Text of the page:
President trump signed the legislation into law this morning, temporarily preventing a government shutdown. The measure extends legal protections that prevents the government from using funds to enforce federal cannabis laws in states that have legalized the substance for medical uses (including those with a licensed dispensary system). The extension, however, is temporary; it will be valid until December 22nd, at which point lawmakers will need to pass another extension to avoid a shutdown of most government funding and to prevent invalidity the medical marijuana protections.

These protections – passed in 2014 as the Rohrabacher-Farr Amendment – prohibits the Department of Justice and DEA from using federal funding to enforce federal marijuana laws in a state that has legalized medical cannabis.

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Republicans Block Vote on Continuing to Protect Medical Marijuana States

House Republicans have blocked a vote on renewing the Rohrabacher-Farr amendment, which protects state medical marijuana laws.

“The status quo for four years has been the federal government will not interfere because the Department of Justice is not permitted to use its resources to supercede a state that has legalized the medical use of marijuana,” said California Representative Rohrabacher (R) in a meeting earlier today with other House Republicans. By blocking a vote, Rohrabacher says “we’re changing the status quo in a way that undermines the rights of the states and the people.. to make their policy.”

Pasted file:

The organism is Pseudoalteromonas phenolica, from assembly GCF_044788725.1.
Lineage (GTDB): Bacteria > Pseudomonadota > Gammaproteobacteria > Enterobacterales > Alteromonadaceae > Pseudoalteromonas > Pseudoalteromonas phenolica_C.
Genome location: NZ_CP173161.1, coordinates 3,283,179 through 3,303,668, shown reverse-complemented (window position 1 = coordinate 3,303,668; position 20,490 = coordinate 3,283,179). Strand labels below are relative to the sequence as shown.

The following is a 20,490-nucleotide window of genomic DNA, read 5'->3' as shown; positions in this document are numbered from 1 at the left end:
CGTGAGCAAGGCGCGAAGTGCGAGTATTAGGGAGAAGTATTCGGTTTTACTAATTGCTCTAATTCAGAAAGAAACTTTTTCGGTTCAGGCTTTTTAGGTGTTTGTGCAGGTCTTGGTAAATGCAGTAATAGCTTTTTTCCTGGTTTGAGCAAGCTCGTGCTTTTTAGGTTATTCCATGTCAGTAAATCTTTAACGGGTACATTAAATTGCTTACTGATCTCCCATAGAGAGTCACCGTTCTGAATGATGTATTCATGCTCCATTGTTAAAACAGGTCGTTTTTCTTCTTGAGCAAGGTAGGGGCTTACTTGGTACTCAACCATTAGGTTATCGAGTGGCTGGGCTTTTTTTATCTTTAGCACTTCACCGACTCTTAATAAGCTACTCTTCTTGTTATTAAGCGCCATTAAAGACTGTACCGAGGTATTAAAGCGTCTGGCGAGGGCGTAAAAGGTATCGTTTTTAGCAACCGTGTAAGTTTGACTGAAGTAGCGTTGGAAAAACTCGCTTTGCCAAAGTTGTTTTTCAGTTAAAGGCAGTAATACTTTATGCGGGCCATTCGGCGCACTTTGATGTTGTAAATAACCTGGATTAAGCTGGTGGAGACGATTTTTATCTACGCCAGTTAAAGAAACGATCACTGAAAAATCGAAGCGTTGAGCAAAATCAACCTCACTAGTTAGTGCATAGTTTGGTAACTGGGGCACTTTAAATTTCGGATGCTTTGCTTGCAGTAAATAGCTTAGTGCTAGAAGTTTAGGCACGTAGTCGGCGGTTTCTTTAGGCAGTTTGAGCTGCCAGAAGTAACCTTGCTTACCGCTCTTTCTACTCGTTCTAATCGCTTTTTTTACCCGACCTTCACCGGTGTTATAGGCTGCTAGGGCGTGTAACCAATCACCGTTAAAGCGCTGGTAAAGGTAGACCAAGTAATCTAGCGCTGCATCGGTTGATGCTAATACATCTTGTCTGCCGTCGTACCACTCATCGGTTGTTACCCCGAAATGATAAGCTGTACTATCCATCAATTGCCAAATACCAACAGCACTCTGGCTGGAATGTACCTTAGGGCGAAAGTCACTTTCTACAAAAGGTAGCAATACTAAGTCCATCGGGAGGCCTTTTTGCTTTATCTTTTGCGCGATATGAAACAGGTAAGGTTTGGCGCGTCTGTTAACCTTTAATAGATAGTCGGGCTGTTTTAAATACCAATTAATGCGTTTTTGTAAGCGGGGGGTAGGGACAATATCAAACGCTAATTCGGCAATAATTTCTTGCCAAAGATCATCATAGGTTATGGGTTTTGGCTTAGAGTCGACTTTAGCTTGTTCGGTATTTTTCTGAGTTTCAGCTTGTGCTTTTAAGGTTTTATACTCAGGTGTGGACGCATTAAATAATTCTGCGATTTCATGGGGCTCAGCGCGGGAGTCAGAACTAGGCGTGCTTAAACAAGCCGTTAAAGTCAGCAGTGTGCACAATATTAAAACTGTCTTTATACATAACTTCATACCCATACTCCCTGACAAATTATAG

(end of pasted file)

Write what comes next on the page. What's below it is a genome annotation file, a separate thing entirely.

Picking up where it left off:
Representative Duncan Hunter, also a Republican from California, told The Hill that the amendment “splits the conference too much so we’re not going to have a vote on it.”

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Pennsylvania Senate Tells Feds to Respect State Medical Marijuana Laws

Pennsylvania’s full Senate has passed a resolution urging the federal government to reauthorize an amendment that protects state medical marijuana laws.

Senate Resolution 36 was adopted today by the Senate with an overwhelming 47 to 2 vote. The resolution was filed by Senator Michael Folmer with 11 bipartisan cosponsors.

According to the resolution’s official language: